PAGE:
Create A Learning Environment
The consequent challenge for B-schools is to instil these values in students so that one develops alertness and agility to respond as is required
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It is often said that B-schools, especially in India, given the changing digital environment, are facing and providing for a VUCA world. VUCA stands for volatile, uncertain, complex and ambiguous. My own view is this is an overstated context for B-schools, often leading to a concern as to whether the curriculum is in keeping with the times, rather than focusing on the more important issue of how we deliver the curriculum.
Talking of VUCA, there is nothing new about it since at various points of time, almost in a continual manner, we have been subject to VUCA. Whether it was at the time of independence, changing licensing policies, liberalisation, digital technologies, changing government ideologies or recession, VUCA is always there.
What is more important is to turn it around and enable one to look at it positively. As a Bard said, “We need a VUCA, which is defined by vision, understanding, clarity, and agility.”
The consequent challenge, for B-schools, is to instil these values in students so that one develops alertness and agility to respond as is required.
On a similar note, I am often asked what would Industry 5.0 look like, given that we are now facing Industry 4.0, defined by the influence and opportunities of digital technology. My answer is that I would not even speculate. In fact, I am not comfortable with structural characterisations like Industry 4.0. Again, my outlook is to view these as evolving changes and what we need is alertness and agility to respond as is required.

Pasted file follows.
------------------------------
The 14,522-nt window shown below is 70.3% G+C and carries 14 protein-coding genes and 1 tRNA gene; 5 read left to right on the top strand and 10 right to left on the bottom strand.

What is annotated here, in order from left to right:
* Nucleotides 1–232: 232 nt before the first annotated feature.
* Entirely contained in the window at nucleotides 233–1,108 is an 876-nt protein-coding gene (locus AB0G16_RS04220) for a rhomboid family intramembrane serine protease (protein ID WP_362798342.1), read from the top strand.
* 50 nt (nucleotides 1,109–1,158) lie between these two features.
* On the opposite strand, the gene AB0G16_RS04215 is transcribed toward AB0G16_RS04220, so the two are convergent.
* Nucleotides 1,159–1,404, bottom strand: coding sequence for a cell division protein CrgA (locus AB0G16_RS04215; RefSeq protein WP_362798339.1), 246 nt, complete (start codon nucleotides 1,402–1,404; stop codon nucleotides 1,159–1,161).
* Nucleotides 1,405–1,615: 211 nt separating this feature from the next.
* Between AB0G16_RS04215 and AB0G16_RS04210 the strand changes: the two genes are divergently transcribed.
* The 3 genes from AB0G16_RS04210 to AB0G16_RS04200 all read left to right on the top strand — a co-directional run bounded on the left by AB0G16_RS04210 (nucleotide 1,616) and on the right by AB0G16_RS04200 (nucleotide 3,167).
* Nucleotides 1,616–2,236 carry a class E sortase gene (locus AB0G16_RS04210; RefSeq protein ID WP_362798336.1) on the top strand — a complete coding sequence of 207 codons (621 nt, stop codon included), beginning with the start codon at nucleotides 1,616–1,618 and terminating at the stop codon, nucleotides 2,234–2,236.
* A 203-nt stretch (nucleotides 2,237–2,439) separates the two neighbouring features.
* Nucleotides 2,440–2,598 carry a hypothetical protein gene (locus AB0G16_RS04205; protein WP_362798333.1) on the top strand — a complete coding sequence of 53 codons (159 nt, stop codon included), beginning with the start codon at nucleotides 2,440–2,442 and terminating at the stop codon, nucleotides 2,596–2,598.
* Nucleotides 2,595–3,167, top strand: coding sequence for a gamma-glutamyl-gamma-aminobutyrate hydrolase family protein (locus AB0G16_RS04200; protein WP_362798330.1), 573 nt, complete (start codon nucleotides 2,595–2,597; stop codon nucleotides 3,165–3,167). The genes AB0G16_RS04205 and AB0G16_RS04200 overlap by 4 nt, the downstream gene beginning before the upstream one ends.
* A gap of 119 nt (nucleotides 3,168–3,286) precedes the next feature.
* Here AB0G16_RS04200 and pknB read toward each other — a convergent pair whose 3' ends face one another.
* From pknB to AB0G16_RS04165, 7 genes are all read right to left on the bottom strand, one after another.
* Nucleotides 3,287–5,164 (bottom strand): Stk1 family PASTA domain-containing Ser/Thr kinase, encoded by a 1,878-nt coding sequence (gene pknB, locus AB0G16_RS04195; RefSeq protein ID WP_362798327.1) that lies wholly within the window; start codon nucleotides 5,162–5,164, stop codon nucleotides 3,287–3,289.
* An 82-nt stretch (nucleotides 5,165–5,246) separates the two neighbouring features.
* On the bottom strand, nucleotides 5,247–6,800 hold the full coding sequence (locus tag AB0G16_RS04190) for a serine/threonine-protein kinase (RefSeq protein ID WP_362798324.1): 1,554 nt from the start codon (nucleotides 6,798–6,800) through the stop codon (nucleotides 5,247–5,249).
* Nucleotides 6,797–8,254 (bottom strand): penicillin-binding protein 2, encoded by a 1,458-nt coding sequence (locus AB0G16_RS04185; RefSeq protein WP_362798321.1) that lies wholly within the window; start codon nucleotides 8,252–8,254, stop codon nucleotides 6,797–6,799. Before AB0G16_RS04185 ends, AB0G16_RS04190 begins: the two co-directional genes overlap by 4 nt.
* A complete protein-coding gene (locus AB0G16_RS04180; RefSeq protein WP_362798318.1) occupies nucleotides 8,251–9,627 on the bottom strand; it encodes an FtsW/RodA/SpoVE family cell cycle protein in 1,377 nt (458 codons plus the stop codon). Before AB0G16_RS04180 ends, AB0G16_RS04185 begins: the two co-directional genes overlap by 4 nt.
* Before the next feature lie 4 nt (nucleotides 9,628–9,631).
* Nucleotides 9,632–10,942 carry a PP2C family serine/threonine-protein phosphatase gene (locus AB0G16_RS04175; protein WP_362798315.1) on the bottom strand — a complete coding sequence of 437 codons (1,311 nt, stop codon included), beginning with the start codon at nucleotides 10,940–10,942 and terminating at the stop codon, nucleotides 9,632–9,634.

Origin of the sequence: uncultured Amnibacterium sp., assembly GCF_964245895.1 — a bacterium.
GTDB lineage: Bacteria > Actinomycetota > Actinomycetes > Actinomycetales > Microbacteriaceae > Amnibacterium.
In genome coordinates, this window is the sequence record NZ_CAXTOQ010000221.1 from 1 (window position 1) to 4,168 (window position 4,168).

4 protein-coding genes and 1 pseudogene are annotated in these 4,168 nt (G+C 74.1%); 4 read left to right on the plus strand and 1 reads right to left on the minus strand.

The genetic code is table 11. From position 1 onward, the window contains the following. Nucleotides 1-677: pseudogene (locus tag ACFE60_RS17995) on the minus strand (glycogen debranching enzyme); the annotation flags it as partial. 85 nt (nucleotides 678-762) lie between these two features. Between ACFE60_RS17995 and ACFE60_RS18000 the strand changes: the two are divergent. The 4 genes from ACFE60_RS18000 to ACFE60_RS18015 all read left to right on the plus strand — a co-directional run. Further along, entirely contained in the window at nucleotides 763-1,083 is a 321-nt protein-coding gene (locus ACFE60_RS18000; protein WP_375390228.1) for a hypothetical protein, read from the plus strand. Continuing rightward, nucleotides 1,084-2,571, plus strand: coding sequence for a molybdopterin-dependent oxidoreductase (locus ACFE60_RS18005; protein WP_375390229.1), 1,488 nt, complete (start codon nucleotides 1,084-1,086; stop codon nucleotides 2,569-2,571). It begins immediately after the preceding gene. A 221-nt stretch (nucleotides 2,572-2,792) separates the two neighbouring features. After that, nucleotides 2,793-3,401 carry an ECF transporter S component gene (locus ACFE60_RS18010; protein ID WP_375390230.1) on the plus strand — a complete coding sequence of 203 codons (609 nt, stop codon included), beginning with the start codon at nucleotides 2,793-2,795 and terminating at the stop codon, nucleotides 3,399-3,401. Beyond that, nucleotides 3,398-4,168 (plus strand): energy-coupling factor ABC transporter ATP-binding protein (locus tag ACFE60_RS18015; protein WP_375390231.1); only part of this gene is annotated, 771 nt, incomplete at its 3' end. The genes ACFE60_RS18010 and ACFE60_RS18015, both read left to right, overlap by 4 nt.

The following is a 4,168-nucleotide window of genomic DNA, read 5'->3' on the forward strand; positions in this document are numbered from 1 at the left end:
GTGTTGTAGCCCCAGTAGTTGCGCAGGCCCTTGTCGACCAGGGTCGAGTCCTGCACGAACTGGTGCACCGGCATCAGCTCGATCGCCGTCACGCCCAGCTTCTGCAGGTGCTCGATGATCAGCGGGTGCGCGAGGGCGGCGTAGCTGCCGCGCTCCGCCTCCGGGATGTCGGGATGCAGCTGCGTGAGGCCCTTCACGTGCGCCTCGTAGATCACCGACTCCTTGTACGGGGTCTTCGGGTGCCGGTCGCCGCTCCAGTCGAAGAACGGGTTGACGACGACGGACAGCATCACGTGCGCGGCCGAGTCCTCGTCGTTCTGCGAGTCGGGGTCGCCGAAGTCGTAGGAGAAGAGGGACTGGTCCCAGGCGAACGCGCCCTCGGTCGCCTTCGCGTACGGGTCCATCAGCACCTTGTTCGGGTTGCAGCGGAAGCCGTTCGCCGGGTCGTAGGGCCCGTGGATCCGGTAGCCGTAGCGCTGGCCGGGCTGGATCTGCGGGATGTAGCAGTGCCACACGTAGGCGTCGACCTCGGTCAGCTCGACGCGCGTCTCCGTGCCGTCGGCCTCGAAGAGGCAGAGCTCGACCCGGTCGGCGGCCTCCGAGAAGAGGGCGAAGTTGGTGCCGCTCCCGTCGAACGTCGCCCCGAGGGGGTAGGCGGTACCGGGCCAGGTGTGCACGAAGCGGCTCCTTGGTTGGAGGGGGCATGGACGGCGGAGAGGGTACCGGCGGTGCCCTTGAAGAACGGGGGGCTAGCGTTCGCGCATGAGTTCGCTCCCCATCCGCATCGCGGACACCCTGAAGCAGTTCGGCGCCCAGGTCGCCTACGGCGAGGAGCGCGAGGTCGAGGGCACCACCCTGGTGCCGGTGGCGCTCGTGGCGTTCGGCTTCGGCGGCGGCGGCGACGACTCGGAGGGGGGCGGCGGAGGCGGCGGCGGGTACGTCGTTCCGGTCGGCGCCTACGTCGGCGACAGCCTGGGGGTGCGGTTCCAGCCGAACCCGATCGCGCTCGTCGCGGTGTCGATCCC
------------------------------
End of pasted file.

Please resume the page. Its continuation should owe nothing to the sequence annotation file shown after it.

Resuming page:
Hence, to make Indian B-school education global (I would rather say relevant), what is important is to provide a learning environment, where the student develops critical thinking, problem-solving and design orientation. This is best done, not so much focusing on the ‘what’ of the curriculum, but more on the ‘how’, which is the delivery.
If some of the top-rated B-schools in India have remained relevant and created leaders and change agents, it is because the focus is more on the engagement between the faculty and the students. In fact, the faculty is not really a teacher, but a learning facilitator. Creating a learning environment, which includes detailing a course outline, assignments, group work, project-based exploration, pre-preparation before class, “listening” to students for any course corrections, and being sensitive to feedback, is the important piece. Connect with the local environment, with a perspective on the Indian reality will enable an open learning ecosystem. This automatically will bring in global excellence.
To enable this to happen, B-schools need to focus on the faculty, in terms of giving them academic freedom, sufficient non-classroom time, and setting values and incentives for research and writing. The leadership in Business Schools should primarily focus on enabling such an environment for faculty. The faculty will then create the learning environment for students, who will then demonstrate the alertness and agility required in the real world.
This will then set the platform for Indian B-schools to be truly global.
Disclaimer: The views expressed in the article above are those of the authors' and do not necessarily represent or reflect the views of this publishing house. Unless otherwise noted, the author is writing in his/her personal capacity. They are not intended and should not be thought to represent official ideas, attitudes, or policies of any agency or institution.